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Housing & Planning Publications
The “Right to buy” was one of the Thatcher government’s defining policies, offering new opportunities to many social tenants. The “Right to move” offers opportunities for all social tenants. It can be a defining policy for this decade.
In their third report in the series on regeneration in the UK, Cities Unlimited, Tim Leunig and James Swaffield recommend a series of radical proposals that would reverse the trend of decline in the North and inject a much needed momentum back into regeneration policy.
This report looks at and evaluates the different approaches to urban regeneration practised in the UK and abroad and proposes policy recommendations for the effective regeneration of deprived urban areas.
Cities Limited calls into question the value of the plethora of urban regeneration schemes delivered by a myriad of different agencies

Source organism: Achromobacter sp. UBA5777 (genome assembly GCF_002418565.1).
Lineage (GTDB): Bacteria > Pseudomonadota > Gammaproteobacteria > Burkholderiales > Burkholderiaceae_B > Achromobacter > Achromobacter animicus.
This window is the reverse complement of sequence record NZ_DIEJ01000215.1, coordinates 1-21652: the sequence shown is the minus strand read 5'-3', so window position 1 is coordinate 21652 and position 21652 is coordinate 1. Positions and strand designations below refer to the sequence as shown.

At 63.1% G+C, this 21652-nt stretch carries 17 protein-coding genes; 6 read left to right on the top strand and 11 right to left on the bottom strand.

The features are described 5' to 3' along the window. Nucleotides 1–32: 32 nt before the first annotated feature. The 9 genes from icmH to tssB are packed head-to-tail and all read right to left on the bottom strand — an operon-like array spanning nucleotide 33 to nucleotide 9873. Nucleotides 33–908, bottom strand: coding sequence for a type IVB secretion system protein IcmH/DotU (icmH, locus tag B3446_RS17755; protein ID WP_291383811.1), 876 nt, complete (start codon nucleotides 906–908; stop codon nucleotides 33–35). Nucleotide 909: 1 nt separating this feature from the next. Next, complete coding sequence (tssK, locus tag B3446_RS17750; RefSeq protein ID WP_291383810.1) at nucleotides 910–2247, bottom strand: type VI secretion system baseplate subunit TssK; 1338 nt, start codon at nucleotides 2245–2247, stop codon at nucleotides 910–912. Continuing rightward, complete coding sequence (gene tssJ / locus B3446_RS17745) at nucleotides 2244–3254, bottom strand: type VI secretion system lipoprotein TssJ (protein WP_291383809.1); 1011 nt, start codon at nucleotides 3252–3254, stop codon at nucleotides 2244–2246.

The Best Laid Plans concludes that the main objective of planning has been to limit the spatial extent of cities and that this artificial reduction of land supply has severe consequences for society, the environment and the economy.
Living for the City brings out crucial yet unexpected links between ‘direct democracy’ or greater citizen participation in community action and local decision-making; greener, healthier and safer city environments; and improved economic growth.
Better Homes, Greener Cities shows that too few houses are built in Britain because local communities have no incentives to support new development.
Bigger Fast Better More shows that in countries where local councils have to “compete for every inhabitant” they successfully plan for better and cheaper homes in sustainable, green communities.
The key finding of this report is that the British culture of centrally-planned development – a system established by the 1947 Town and Country Planning Act and embraced to this day by politicians of all parties – has resulted in a woeful shortage of affordable, desirable, high-quality housing.